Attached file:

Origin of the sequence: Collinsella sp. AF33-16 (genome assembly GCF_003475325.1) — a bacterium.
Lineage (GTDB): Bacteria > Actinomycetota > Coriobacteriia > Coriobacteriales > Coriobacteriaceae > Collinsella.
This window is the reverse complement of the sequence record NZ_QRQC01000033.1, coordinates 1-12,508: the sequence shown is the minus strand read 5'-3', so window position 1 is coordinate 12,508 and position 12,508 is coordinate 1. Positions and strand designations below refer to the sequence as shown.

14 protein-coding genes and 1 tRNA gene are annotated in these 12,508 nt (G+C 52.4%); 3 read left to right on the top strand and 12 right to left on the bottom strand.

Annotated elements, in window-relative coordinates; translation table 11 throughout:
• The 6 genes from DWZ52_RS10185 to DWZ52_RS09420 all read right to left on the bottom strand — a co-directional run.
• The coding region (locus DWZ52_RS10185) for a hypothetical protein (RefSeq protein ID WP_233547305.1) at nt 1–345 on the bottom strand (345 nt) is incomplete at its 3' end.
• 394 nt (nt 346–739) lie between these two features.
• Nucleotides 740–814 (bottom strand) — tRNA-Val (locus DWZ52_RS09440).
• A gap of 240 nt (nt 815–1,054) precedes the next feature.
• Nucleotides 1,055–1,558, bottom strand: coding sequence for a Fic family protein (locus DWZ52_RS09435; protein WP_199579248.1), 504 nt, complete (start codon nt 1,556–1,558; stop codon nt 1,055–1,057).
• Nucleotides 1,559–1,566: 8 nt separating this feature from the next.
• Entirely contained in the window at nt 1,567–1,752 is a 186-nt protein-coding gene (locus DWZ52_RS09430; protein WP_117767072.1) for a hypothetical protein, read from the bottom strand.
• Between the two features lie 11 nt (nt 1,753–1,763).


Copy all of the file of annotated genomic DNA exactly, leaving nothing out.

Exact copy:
Origin of the sequence: Collinsella sp. AF33-16 (genome assembly GCF_003475325.1) — a bacterium.
Lineage (GTDB): Bacteria > Actinomycetota > Coriobacteriia > Coriobacteriales > Coriobacteriaceae > Collinsella.
This window is the reverse complement of the sequence record NZ_QRQC01000033.1, coordinates 1-12,508: the sequence shown is the minus strand read 5'-3', so window position 1 is coordinate 12,508 and position 12,508 is coordinate 1. Positions and strand designations below refer to the sequence as shown.

14 protein-coding genes and 1 tRNA gene are annotated in these 12,508 nt (G+C 52.4%); 3 read left to right on the top strand and 12 right to left on the bottom strand.

Annotated elements, in window-relative coordinates; translation table 11 throughout:
• The 6 genes from DWZ52_RS10185 to DWZ52_RS09420 all read right to left on the bottom strand — a co-directional run.
• The coding region (locus DWZ52_RS10185) for a hypothetical protein (RefSeq protein ID WP_233547305.1) at nt 1–345 on the bottom strand (345 nt) is incomplete at its 3' end.
• 394 nt (nt 346–739) lie between these two features.
• Nucleotides 740–814 (bottom strand) — tRNA-Val (locus DWZ52_RS09440).
• A gap of 240 nt (nt 815–1,054) precedes the next feature.
• Nucleotides 1,055–1,558, bottom strand: coding sequence for a Fic family protein (locus DWZ52_RS09435; protein WP_199579248.1), 504 nt, complete (start codon nt 1,556–1,558; stop codon nt 1,055–1,057).
• Nucleotides 1,559–1,566: 8 nt separating this feature from the next.
• Entirely contained in the window at nt 1,567–1,752 is a 186-nt protein-coding gene (locus DWZ52_RS09430; protein WP_117767072.1) for a hypothetical protein, read from the bottom strand.
• Between the two features lie 11 nt (nt 1,753–1,763).